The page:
Simple Fitness Ideas & Brain Breaks for the Classroom

brain breaks classroomCommon knowledge from educational materials suggest that a student’s attention span is as long as their age. As adults, we know that we should get up and move every 50 minutes. The trend today is less sitting and more moving. Standing desks and foot fidgets are just a few ways teachers are updating their classrooms. For our students, it’s also about allowing students to break at that natural point that coincides with the end of their attention span. This is generally known as a brain break. Brain breaks are a great way to help students get some movement and refresh so they can focus and learn to their full ability. Below are some brain breaks or fitness ideas that work well in short bursts.

The “No Sitting” Classroom

This idea may sound radical, but it is based on the notion that the majority of what students retain is done through kinesthetic learning. A classroom where students are in constant movement sounds out there, but it is worth considering for one subject or a portion of class and see how it goes. While students are learning, you can have them switch desks after a reading section, math problem, or other natural breaking point. For every right answer, you can have them do an exercise. Something as simple as just high fiving 20 classmates after someone gets a problem right can work. The point is to have the students move and learn at the same time. This is not ideal in all cases. But it is worth considering. And when that student wants to stand up to work, let them.

Sing A Song

This is one of my favorites. It not only gives the students a good laugh because of my lack of singing acumen, but it gets them moving and it is short. The song you will use is called “My Bonnie Lies Over the Ocean” by the Beatles. The lyrics are below. The idea is to start by singing slow. The students stand in front of their chairs. Every time you make a B sound, the students have to sit down and stand right back up. The key to this is to sing the song several times and get faster and faster.  It is a ton of fun and gets them sweating and laughing.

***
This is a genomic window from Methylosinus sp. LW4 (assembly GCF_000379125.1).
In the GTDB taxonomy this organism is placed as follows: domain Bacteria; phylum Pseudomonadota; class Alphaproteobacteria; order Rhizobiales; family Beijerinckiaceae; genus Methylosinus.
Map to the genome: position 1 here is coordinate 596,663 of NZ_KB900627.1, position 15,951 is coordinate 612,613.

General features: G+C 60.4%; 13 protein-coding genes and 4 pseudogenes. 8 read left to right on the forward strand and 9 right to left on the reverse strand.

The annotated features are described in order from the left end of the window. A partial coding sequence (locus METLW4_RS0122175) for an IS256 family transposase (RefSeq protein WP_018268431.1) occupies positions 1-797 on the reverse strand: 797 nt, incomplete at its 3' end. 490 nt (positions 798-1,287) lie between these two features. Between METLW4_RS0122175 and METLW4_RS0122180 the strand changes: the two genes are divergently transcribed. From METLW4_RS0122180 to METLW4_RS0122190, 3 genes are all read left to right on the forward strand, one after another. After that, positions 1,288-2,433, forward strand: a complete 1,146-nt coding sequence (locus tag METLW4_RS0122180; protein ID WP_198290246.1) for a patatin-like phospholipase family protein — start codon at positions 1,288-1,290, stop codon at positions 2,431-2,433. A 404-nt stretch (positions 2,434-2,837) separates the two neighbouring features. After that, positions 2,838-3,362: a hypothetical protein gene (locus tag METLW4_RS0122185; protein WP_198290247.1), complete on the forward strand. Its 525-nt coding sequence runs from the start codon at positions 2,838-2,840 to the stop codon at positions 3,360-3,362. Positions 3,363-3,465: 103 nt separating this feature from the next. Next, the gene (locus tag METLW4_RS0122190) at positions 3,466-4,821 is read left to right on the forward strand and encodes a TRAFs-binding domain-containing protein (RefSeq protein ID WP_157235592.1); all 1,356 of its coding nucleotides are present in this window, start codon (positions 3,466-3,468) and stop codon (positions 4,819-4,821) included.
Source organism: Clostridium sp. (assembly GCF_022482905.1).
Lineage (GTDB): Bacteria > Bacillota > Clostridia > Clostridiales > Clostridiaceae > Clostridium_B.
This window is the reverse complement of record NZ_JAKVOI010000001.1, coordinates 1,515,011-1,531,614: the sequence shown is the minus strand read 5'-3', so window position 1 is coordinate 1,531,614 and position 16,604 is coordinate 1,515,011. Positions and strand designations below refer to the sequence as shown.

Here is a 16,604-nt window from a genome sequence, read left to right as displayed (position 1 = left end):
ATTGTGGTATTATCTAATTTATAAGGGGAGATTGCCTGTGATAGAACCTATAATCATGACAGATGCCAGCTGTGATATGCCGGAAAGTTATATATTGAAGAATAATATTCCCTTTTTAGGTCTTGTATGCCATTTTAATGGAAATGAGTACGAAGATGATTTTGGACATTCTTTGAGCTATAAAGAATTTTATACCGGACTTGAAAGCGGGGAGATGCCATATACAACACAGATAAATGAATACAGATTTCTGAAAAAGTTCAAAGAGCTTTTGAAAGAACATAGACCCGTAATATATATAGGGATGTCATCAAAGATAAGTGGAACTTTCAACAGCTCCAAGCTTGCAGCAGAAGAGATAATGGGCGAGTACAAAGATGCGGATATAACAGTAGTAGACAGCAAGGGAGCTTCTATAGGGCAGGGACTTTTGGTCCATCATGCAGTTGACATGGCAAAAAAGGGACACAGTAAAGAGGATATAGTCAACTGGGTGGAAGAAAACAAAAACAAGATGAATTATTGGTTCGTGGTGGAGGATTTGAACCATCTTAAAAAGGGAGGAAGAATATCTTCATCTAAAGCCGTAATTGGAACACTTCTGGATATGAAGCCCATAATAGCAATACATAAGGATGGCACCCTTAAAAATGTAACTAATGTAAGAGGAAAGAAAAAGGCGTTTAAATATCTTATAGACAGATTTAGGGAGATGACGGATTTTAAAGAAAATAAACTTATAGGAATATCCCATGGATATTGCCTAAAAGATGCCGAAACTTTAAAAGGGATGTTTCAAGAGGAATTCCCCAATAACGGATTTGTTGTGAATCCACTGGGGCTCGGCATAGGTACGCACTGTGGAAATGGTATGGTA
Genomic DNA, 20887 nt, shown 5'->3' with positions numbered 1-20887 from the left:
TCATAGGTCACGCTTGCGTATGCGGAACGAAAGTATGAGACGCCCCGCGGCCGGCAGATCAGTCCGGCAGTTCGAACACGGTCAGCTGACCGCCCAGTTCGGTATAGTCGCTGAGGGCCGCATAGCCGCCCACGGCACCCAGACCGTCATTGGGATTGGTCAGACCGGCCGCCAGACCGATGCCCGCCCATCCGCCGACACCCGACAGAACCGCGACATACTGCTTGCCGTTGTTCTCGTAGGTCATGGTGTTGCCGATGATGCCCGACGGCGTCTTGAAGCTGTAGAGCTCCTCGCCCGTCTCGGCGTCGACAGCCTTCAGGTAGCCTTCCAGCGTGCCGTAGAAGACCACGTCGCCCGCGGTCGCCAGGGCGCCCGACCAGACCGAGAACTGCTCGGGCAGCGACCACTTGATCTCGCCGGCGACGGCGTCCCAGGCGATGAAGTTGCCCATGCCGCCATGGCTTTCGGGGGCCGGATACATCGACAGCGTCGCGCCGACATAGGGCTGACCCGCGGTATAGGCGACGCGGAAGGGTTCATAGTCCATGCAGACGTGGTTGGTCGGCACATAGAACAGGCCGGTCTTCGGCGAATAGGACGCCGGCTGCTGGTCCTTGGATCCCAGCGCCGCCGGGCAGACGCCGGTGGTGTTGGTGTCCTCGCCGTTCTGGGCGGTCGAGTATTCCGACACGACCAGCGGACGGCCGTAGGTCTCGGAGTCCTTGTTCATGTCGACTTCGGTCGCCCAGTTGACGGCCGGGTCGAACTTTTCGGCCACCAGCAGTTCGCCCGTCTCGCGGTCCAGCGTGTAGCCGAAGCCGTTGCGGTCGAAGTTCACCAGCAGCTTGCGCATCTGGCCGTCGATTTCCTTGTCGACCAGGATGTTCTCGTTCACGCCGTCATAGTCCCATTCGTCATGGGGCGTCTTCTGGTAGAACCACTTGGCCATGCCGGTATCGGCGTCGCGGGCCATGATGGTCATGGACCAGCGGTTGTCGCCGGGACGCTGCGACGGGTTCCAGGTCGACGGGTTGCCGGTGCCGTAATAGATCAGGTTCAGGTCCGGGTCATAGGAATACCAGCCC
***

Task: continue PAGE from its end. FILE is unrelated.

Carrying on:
My Bonnie lies over the ocean
My Bonnie lies over the sea
My Bonnie lies over the ocean
Oh bring back my Bonnie to me
My Bonnie lies over the ocean
My Bonnie lies over the sea
Well my Bonnie lies over the ocean
Yeah bring back my Bonnie to me
Yeah bring back, ah bring back
Oh bring back my Bonnie to me to me
Oh bring back, oh bring back
Oh bring back my Bonnie to me
Well my Bonnie lies over the ocean
My Bonnie lies over the sea
Yeah my Bonnie lies over the ocean
Oh I said bring back my Bonnie to me
Yeah bring back, ah bring back
Oh bring back my Bonnie to me to me
Oh bring back, ah bring back
Oh bring back my Bonnie to me

I See, I See

This is one of the first games I introduce at the start of the year.  Not only is it fun and engaging, but it uses call and response for listening skills. The activity works this way: You say, “I see, I See.” The students reply with “Mr. or Ms. X, What Do You See?” You say, I see students doing (insert an exercise) 10 jumping jacks. The students do what you say you see. Do this for 3-5 minutes, and your students will be ready to learn again.


This is another great activity. Students start in a standing position, and you will say “Airplanes, Start Your Engines.” The students are to make an airplane noise and put their arms out like wings. You then say, “Airplanes, Fly.” The students then move around in the general space without bumping into each other to the movement of your choice. You want to emphasize no bumping for safety. The movement can vary: bear walks, skipping, hopping, jumping, skipping, bunny hop, hopping on one foot, move like a dog. You can get as creative as you want. When you say, “Airplanes Refuel,” the students must freeze and do an exercise to fuel up their tanks. Again, you can choose the exercise. Repeat for up to 3-5 minutes. When you are done, the students will literally be refueled and ready to learn.